Birds of a feather flock together to thrive despite stress: Deakin researchMedia release
Australia's avian populations may be more resistant to environmental variations, such as climate change, than scientists may have thought, new Deakin University research shows.
A research team at Deakin's Centre for Integrative Ecology (CIE) restricted the diets of zebra finches in a bid to understand how developmental stress early in life impacts on the physiology and behaviour of birds in general.
The results of the study, Developmental stress can uncouple relationships between physiology and behaviour, has been published today in journal Biology Letters and showed the birds adapted to suit their stressed conditions.
Research team member, Associate Professor Kate Buchanan, said the zebra finch, known within the science community as the avian lab rat, had their diets restricted during the first month of life and were then monitored in terms of their behaviour and physiology later in life.
When comparing those exposed to early dietary stress and those that were not, the team found that relationships between metabolism and behaviour were different in the two experimental groups.
"This suggests that birds use their early life experiences to adapt their physiological regulatory systems as adults," Associate Professor Buchanan said.
"This suggests that these animals may be more resistant to stress than we previously thought.
"Stress is part of the natural world, from parasites to unpredictable weather and environmental stress will be exacerbated by the impacts of climate change.
"As our climate changes, birds of the arid zone are predicted to be particularly affected, and as such the zebra finch makes a great model for understanding the effects of long term climate change on Australian birds."
The researchers worked with a large population of domesticated zebra finches which breeds well in captivity. The birds experienced dietary changes to mimic the effects of living in a poor quality environment, which reduced their growth rate during the nestling phase.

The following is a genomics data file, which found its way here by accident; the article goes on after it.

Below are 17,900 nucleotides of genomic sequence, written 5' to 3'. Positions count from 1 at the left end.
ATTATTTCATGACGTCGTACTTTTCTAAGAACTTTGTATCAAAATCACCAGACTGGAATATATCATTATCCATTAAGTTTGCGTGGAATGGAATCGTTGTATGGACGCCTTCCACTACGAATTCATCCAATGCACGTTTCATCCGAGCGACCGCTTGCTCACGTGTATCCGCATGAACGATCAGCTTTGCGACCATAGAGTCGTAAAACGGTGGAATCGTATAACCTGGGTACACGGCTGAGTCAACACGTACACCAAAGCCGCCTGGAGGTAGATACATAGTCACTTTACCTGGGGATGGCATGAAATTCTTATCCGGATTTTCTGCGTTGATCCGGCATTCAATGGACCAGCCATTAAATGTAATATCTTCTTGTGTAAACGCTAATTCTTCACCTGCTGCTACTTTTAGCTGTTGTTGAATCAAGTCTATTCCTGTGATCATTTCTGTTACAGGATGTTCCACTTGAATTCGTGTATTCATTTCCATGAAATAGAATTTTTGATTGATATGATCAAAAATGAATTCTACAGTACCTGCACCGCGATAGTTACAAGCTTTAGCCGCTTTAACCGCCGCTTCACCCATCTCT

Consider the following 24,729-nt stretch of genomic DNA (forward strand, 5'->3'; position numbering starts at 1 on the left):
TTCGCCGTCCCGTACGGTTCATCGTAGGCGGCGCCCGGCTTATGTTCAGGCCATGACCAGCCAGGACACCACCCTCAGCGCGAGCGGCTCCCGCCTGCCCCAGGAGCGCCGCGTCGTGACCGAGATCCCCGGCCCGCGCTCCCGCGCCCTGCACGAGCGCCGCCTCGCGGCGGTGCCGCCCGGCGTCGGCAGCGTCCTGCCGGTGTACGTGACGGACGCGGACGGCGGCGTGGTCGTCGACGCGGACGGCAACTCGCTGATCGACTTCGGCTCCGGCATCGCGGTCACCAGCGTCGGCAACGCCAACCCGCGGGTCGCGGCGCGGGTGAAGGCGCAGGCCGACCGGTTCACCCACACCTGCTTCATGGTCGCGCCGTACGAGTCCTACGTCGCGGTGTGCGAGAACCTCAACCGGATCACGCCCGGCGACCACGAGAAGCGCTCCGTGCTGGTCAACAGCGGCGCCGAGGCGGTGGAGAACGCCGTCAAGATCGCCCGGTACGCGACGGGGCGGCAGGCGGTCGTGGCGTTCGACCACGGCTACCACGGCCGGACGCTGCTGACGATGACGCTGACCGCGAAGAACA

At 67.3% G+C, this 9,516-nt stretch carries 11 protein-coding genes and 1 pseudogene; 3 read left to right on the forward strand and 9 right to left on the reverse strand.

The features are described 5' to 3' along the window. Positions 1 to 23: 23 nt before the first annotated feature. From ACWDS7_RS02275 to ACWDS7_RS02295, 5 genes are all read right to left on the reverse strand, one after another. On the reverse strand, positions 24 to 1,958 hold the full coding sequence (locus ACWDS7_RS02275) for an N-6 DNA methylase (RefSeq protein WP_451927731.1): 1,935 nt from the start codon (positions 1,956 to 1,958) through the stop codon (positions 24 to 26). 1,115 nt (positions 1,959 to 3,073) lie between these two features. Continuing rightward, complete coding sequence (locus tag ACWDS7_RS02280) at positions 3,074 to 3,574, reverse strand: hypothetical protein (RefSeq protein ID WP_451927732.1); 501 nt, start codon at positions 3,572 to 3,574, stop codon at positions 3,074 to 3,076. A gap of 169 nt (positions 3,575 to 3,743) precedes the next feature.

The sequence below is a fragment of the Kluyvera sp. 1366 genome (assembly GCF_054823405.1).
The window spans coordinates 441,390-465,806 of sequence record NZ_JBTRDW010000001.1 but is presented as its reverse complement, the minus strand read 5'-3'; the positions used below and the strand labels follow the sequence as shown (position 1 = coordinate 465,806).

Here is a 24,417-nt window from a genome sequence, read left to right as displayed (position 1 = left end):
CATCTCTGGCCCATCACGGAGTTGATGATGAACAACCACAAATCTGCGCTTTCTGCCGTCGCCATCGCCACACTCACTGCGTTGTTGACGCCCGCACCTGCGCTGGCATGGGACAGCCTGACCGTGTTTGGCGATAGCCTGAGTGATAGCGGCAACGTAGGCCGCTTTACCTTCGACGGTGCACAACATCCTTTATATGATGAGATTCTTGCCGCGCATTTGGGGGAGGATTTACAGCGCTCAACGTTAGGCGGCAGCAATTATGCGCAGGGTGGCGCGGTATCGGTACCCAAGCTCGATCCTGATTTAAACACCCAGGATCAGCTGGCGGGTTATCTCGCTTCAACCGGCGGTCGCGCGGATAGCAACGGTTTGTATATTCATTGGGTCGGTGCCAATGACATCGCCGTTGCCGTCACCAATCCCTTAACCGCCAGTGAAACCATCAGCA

Once they had grown to adults, the researchers measured their activity in different contexts, along with their metabolic rate.
This study follows from an earlier study by the CIE team, which used the same group of birds, published in Integrative and Comparative Biology. In the first study, the researchers found that early life stress caused an elevation of metabolic rate and consequently of food intake.
Associate Professor Buchanan said this latest study made a conceptual leap by testing the effects of early life stress on the relationships between physiological and behavioural research.
"The new finding suggests that the way physiology and behaviour interact is determined early in life," she said.
"Our most important finding was showing that food restriction during development changed physiological–behavioural relationships at adulthood.
"To explain that, the relationships seen in control birds between activity levels in an unfamiliar environment and two physiological traits (packed red blood cell volume and metabolic rate) were not present in the stressed birds.
"This change in how physiological and behaviour variables react represent an uncoupling effect of early food restriction.
"This occurred because animals experiencing early life stress showed more variability in their responses. So early life stress increases the variability of physiological responses to environmental challenges.
"Animals experiencing early life stress may therefore have more flexibility in their potential range of responses to challenges in later life.
"Alternatively, the relationship between physiology and behaviour might have been altered because early food restriction changes physiological and behavioural traits in different ways, because these traits very in their sensitivity to stress.
"It seems likely that nutritionally-based developmental stress has provoked changes in the energy budget, by altering feeding rates. Such changes seem likely to fundamentally change the trade-offs between costs of maintenance and movement."
Associate Professor Buchanan said the team hoped to progress their investigations to see how birds adapted to stress over a period of two or three generations.